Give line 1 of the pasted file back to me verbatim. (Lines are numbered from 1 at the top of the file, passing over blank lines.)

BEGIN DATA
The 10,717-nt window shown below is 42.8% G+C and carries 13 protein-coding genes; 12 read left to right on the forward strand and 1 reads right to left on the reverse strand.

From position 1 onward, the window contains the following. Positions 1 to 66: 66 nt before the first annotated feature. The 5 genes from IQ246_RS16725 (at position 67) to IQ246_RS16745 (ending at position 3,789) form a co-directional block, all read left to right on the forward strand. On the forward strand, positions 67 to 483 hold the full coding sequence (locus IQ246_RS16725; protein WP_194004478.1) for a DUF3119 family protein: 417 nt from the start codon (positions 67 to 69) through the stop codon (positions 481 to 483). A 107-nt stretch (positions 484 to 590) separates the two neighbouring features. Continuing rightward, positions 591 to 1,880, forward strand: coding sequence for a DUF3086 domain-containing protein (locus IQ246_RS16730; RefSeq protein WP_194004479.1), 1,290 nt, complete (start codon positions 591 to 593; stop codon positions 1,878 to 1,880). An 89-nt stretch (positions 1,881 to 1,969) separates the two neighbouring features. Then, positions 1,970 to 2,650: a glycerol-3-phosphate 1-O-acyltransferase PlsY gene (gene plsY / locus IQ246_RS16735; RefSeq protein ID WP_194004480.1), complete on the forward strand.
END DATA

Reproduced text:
The 10,717-nt window shown below is 42.8% G+C and carries 13 protein-coding genes; 12 read left to right on the forward strand and 1 reads right to left on the reverse strand.